10. The cat vertebral column: stance configuration and range of motion

    NASA Technical Reports Server (NTRS)

    Macpherson, J. M.; Ye, Y.; Peterson, B. W. (Principal Investigator)

    1998-01-01

    This study examined the configuration of the vertebral column of the cat during independent stance and in various flexed positions. The range of motion in the sagittal plane is similar across most thoracic and lumbar joints, with the exception of a lesser range at the transition region from thoracic-type to lumbar-type vertebrae. The upper thoracic column exhibits most of its range in dorsiflexion and the lower thoracic and lumbar in ventroflexion. Lateral flexion is limited to less than 5 degrees at all segments. The range in torsion is almost 180 degrees and occurs primarily in the midthoracic region, T4-T11. Contrary to the depiction in most atlases, the standing cat exhibits several curvatures, including a mild dorsiflexion in the lower lumbar segments, a marked ventroflexion in the lower thoracic and upper lumbar segments, and a profound dorsiflexion in the upper thoracic (above T9) and cervical segments. The curvatures are not significantly changed by altering stance distance but are affected by head posture. During stance, the top of the scapula lies well above the spines of the thoracic vertebrae, and the glenohumeral joint is just below the bodies of vertebrae T3-T5. Using a simple static model of the vertebral column in the sagittal plane, it was estimated that the bending moment due to gravity is bimodal with a dorsiflexion moment in the lower thoracic and lumbar region and a ventroflexion moment in the upper thoracic and cervical region. Given the bending moments and the position of the scapula during stance, it is proposed that two groups of scapular muscles provide the major antigravity support for the head and anterior trunk. Levator scapulae and serratus ventralis form the lateral group, inserting on the lateral processes of cervical vertebrae and on the ribs. The major and minor rhomboids form the medial group, inserting on the spinous tips of vertebrae from C4 to T4. It is also proposed that the hypaxial muscles, psoas major, minor, and quadratus

  11. Cerebellar control of postural scaling and central set in stance.

    PubMed

    Horak, F B; Diener, H C

    1994-08-01

    1. The effects of cerebellar deficits in humans on scaling the magnitude of automatic postural responses based on sensory feedback and on predictive central set was investigated. Electromyographic (EMG) and surface reactive torques were compared in patients with anterior lobe cerebellar disorders and in normal healthy adults exposed to blocks of four velocities and five amplitudes of surface translations during stance. Correlations between the earliest postural responses (integrated EMG and initial rate of change of torque) and translation velocity provided a measure of postural magnitude scaling using sensory information from the current displacement. Correlations of responses with translation amplitude provided a measure of scaling dependent on predictive central set based on sequential experience with previous like displacements because the earliest postural responses occurred before completion of the displacements and because scaling to displacement amplitude disappeared when amplitudes were randomized in normal subjects. 2. Responses of cerebellar patients to forward body sway induced by backward surface displacements were hypermetric, that is, surface-reactive torque responses were two to three times larger than normal with longer muscle bursts resulting in overshooting of initial posture. Despite this postural hypermetria, the absolute and relative latencies of agonist muscle bursts at the ankle, knee, and hip were normal in cerebellar patients. 3. Although they were hypermetric, the earliest postural responses of cerebellar patients were scaled normally to platform displacement velocities using somatosensory feedback. Cerebellar patients, however, were unable to scale initial postural response magnitude to expected displacement amplitudes based on prior experience using central set. Randomization of displacement amplitudes eliminated the set effect of amplitude on initial responses in normal subjects, but responses to randomized and blocked trials were not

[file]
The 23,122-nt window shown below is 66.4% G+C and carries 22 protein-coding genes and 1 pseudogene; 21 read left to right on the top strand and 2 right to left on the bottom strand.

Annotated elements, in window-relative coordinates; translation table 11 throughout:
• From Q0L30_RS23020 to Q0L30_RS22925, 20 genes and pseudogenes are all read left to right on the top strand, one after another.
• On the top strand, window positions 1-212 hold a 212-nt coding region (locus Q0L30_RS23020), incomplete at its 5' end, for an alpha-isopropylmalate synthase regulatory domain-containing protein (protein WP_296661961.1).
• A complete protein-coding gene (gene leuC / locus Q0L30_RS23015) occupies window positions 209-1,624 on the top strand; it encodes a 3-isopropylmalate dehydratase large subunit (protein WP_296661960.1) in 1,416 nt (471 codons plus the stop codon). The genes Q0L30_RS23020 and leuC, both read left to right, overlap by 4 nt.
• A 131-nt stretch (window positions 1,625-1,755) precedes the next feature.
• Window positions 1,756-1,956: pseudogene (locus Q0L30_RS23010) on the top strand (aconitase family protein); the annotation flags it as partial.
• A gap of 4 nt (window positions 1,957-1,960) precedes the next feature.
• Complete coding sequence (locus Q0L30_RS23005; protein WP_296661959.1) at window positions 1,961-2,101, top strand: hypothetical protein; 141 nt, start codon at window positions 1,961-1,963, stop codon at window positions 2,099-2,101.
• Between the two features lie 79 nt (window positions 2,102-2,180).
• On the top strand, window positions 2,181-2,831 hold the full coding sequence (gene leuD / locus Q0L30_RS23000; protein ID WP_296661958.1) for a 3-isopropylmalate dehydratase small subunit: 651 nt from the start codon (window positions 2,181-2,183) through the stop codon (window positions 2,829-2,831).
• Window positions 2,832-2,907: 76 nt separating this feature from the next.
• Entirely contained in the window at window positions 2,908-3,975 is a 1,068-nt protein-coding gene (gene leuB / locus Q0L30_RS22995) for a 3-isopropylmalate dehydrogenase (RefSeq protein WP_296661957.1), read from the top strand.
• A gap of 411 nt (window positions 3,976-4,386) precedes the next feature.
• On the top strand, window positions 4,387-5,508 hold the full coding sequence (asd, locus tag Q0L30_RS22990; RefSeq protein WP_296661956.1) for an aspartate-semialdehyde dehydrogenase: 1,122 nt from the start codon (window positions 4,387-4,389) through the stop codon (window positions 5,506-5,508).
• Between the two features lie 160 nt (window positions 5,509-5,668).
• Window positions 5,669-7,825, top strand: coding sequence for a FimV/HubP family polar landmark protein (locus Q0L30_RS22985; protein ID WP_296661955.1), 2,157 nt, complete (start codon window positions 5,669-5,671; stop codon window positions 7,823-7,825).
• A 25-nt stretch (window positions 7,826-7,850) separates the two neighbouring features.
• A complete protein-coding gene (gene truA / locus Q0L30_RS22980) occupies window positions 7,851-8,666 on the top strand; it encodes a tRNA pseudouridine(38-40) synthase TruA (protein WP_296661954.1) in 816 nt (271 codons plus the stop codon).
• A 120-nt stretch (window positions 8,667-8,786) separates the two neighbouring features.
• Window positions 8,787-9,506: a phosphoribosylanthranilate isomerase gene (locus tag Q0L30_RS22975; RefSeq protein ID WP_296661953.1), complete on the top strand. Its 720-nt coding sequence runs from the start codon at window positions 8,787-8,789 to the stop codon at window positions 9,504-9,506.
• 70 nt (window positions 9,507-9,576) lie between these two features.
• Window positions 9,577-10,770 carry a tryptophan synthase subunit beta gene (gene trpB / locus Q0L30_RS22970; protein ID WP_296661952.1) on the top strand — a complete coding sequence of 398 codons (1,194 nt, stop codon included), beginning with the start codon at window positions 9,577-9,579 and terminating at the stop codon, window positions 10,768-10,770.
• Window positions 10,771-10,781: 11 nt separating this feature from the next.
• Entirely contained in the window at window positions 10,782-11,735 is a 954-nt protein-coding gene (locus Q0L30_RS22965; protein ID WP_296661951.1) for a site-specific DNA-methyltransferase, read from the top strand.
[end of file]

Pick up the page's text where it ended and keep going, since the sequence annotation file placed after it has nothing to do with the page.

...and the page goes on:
12. The influence of ankle muscle activation on postural sway during quiet stance.

    PubMed

    Warnica, Meagan J; Weaver, Tyler B; Prentice, Stephen D; Laing, Andrew C

    2014-04-01

    Although balance during quiet standing is postulated to be influenced by multiple factors, including ankle stiffness, it is unclear how different mechanisms underlying increases in stiffness affect balance control. Accordingly, this study examined the influence of muscle activation and passive ankle stiffness increases on the magnitude and frequency of postural sway. Sixteen young adults participated in six quiet stance conditions including: relaxed standing, four muscle active conditions (10%, 20%, 30% and 40% maximum voluntary contraction (MVC)), and one passive condition wearing an ankle foot orthotic (AFO). Kinetics were collected from a force plate, while whole-body kinematics were collected with a 12-sensor motion capture system. Bilateral electromyographic signals were recorded from the tibialis anterior and medial gastrocnemius muscles. Quiet stance sway amplitude (range and root mean square) and frequency (mean frequency and velocity) in the sagittal plane were calculated from time-varying centre of gravity (COG) and centre of pressure (COP) data. Compared to the relaxed standing condition, metrics of sway amplitude were significantly increased (between 37.5 and 63.2%) at muscle activation levels of 30% and 40% MVC. Similarly, frequency measures increased between 30.5 and 154.2% in the 20-40% MVC conditions. In contrast, passive ankle stiffness, induced through the AFO, significantly decreased sway amplitude (by 23-26%), decreased COG velocity by 13.8%, and increased mean COP frequency by 24.9%. These results demonstrate that active co-contraction of ankle musculature (common in Parkinson's Disease patients) may have differential effects on quiet stance balance control compared to the use of an ankle foot orthotic (common for those recovering from stroke). PMID:24613374